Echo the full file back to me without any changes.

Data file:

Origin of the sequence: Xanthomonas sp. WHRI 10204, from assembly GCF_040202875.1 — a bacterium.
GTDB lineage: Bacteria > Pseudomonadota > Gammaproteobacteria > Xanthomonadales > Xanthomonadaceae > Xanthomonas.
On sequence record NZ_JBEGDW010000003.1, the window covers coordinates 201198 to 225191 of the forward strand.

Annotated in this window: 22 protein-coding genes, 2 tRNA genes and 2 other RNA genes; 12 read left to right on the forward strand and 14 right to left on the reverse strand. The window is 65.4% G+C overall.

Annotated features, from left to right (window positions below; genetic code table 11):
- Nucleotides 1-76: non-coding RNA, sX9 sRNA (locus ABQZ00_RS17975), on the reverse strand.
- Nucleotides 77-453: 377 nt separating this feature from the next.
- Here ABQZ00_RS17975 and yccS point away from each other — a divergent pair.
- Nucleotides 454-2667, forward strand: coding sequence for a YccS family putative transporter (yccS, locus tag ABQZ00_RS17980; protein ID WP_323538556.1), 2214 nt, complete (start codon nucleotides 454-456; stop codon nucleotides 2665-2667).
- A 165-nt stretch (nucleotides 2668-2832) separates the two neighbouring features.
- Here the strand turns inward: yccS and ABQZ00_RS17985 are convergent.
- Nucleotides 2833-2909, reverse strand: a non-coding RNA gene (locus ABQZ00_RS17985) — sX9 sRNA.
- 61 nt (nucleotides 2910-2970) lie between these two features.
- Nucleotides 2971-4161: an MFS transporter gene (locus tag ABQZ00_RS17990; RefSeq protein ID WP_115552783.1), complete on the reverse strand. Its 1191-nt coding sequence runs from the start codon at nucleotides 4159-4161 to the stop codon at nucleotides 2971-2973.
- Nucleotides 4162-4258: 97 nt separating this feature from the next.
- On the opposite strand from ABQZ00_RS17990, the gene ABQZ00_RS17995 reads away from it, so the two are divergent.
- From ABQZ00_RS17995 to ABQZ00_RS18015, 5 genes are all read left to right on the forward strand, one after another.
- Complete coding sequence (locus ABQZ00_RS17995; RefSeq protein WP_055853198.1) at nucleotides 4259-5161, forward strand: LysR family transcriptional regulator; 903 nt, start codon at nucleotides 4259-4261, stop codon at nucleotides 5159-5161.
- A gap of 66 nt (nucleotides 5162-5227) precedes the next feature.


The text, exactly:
Origin of the sequence: Xanthomonas sp. WHRI 10204, from assembly GCF_040202875.1 — a bacterium.
GTDB lineage: Bacteria > Pseudomonadota > Gammaproteobacteria > Xanthomonadales > Xanthomonadaceae > Xanthomonas.
On sequence record NZ_JBEGDW010000003.1, the window covers coordinates 201198 to 225191 of the forward strand.

Annotated in this window: 22 protein-coding genes, 2 tRNA genes and 2 other RNA genes; 12 read left to right on the forward strand and 14 right to left on the reverse strand. The window is 65.4% G+C overall.

Annotated features, from left to right (window positions below; genetic code table 11):
- Nucleotides 1-76: non-coding RNA, sX9 sRNA (locus ABQZ00_RS17975), on the reverse strand.
- Nucleotides 77-453: 377 nt separating this feature from the next.
- Here ABQZ00_RS17975 and yccS point away from each other — a divergent pair.
- Nucleotides 454-2667, forward strand: coding sequence for a YccS family putative transporter (yccS, locus tag ABQZ00_RS17980; protein ID WP_323538556.1), 2214 nt, complete (start codon nucleotides 454-456; stop codon nucleotides 2665-2667).
- A 165-nt stretch (nucleotides 2668-2832) separates the two neighbouring features.
- Here the strand turns inward: yccS and ABQZ00_RS17985 are convergent.
- Nucleotides 2833-2909, reverse strand: a non-coding RNA gene (locus ABQZ00_RS17985) — sX9 sRNA.
- 61 nt (nucleotides 2910-2970) lie between these two features.
- Nucleotides 2971-4161: an MFS transporter gene (locus tag ABQZ00_RS17990; RefSeq protein ID WP_115552783.1), complete on the reverse strand. Its 1191-nt coding sequence runs from the start codon at nucleotides 4159-4161 to the stop codon at nucleotides 2971-2973.
- Nucleotides 4162-4258: 97 nt separating this feature from the next.
- On the opposite strand from ABQZ00_RS17990, the gene ABQZ00_RS17995 reads away from it, so the two are divergent.
- From ABQZ00_RS17995 to ABQZ00_RS18015, 5 genes are all read left to right on the forward strand, one after another.
- Complete coding sequence (locus ABQZ00_RS17995; RefSeq protein WP_055853198.1) at nucleotides 4259-5161, forward strand: LysR family transcriptional regulator; 903 nt, start codon at nucleotides 4259-4261, stop codon at nucleotides 5159-5161.
- A gap of 66 nt (nucleotides 5162-5227) precedes the next feature.